Methods

All women referred to the Gynecology and Oncology Department and Endocrine Gynecology Department of the Jagiellonian University Medical College, Krakow, from January 2009 to December 2014, were constructively and prospectively evaluated for this study. Inclusion criteria were age (18–48 years) and bilateral or unilateral ovarian endometriosis diagnosed during laparoscopy or laparotomy and confirmed histopathologically. We excluded the following subjects: (1) pregnant women; (2) patients with previous excision of ovarian cysts; (3) patients diagnosed with infertility (unless solely related to endometriosis or the male factor infertility); (4) patients who had received hormonal treatment during the prior 36 months; (5) patients diagnosed with endocrine disorders; (6) patients suffering from chronic disease (defined as illness lasting 3 months or more, according to the U.S. National Center for Health Statistics); and (7) patients with a history of malignancy. The control group consisted of healthy volunteers who participated in the National Screening Program against Cervical Cancer. Control group exclusion criteria included a history of (1) infertility, (2) endometriosis, (3) early pregnancy loss, (4) hormonal disorders, (5) malignancy, and (6) pelvic/abdominal cavity surgery. All the participating women signed an informed consent document, and the research was approved by the Jagiellonian University Ethics Board (KBET/21/B/2009).

Diagnostic procedures

Every woman meeting the inclusion criteria had her medical history recorded and underwent a bimanual pelvic examination by an experienced gynecology or gynecologic endocrinology consultant. Subsequently, a transvaginal ultrasonography was performed using a Voluson 730 Pro equipped with a 6.5 MHz trans-vaginal probe (General Electric Medical Systems, Kretztechnik, Zipf, Austria) to evaluate the uterus and ovaries and look for the presence of endometrial cysts. The volume of each endometrial cyst was evaluated in every case and expressed in cm3.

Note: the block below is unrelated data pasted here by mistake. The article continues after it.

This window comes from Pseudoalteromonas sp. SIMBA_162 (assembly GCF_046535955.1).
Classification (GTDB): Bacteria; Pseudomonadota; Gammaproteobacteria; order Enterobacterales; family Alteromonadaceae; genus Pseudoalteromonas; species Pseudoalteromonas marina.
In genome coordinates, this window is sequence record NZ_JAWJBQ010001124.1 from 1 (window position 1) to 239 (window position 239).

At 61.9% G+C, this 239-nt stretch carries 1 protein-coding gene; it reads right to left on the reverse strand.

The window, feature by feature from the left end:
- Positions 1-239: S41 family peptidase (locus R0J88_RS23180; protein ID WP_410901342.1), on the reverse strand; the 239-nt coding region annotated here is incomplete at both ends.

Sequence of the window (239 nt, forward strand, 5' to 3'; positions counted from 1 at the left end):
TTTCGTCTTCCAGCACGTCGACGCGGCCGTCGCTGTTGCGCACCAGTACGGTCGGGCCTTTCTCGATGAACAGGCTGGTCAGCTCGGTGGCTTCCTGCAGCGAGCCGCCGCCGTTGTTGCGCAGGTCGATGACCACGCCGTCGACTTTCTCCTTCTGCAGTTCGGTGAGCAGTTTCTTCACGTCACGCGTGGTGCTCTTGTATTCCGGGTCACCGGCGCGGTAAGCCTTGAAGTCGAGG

Surgical treatment

The majority of the patients (98.3 %) with an initial diagnosis of endometrial ovarian cysts underwent routine unilateral/bilateral laparoscopic cyst enucleation and excision of peritoneal endometriosis. In three cases, a conversion to laparotomy was performed due to severe intraoperative bleeding (n = 1) and the need for partial large bowel resection and anastomosis (n = 3). None of the patients required hysterectomy or adnexectomy. The bleeding was controlled by bipolar coagulation (85.5 %) and ovarian suturing (14.5 %).

Histopathological examination: Although histopathological evaluation of endometriosis visualized during surgery was not necessary to make the final diagnosis, all of the excised specimens were examined postoperatively by experienced pathologists using hematoxylin-eosin staining and immunohistochemistry, according to our routine procedures. The postoperative diagnosis was based on the final histopathological report confirming ovarian endometriosis.

Blood analysis

Venous blood samples were analyzed between days 3 and 6 of the menstrual cycle to determine the AMH levels. In patients with ovarian endometriomas, the average time between blood collection and surgery was 33 days (range 3–47 days) as the vast majority of women were scheduled for operation during the next menstrual cycle after blood collection. Immediately after collection, the samples were centrifuged for 15 min at 1400 rpm. The serum was aspirated and transferred to 1.5 mL Eppendorf tubes and stored for up to 3 months at −80 °C. Baseline blood samples were collected between days 3 and 7 of the menstrual cycle. The biochemical analysis was performed using the enzyme-linked immunosorbent assay (ELISA) method. The 96-well plates (Biokom) were incubated with the blood serum (50 μL per well) for 12 h at 4 °C. Each plate was washed with 3 x 200 μL PBS (pH 7.0) using an automatic scrubber. The plates were re-incubated with the primary antibody at a dilution of 1:10,000 (Thermo Scientific) for 12 h at +4 °C. Next, the plates were incubated for 2 h with secondary antibody labeled with horseradish peroxidase (HRP) and a 15 min incubation with 3,3′,5,5′-tetramethylbenzidine (TMB, Thermo Scientific). Immediately after putting on the stop solution (1 nM HCl, Thermo Scientific), the plates were read using an ELISA reader with KC Junior program. Measurements were performed in duplicate. Standardization curves included 8 steps at the stage r = 0.95. The serum AMH concentration was expressed in ng/mL, and the functional detection limits ranged from 0.05 to 15.00 ng/mL.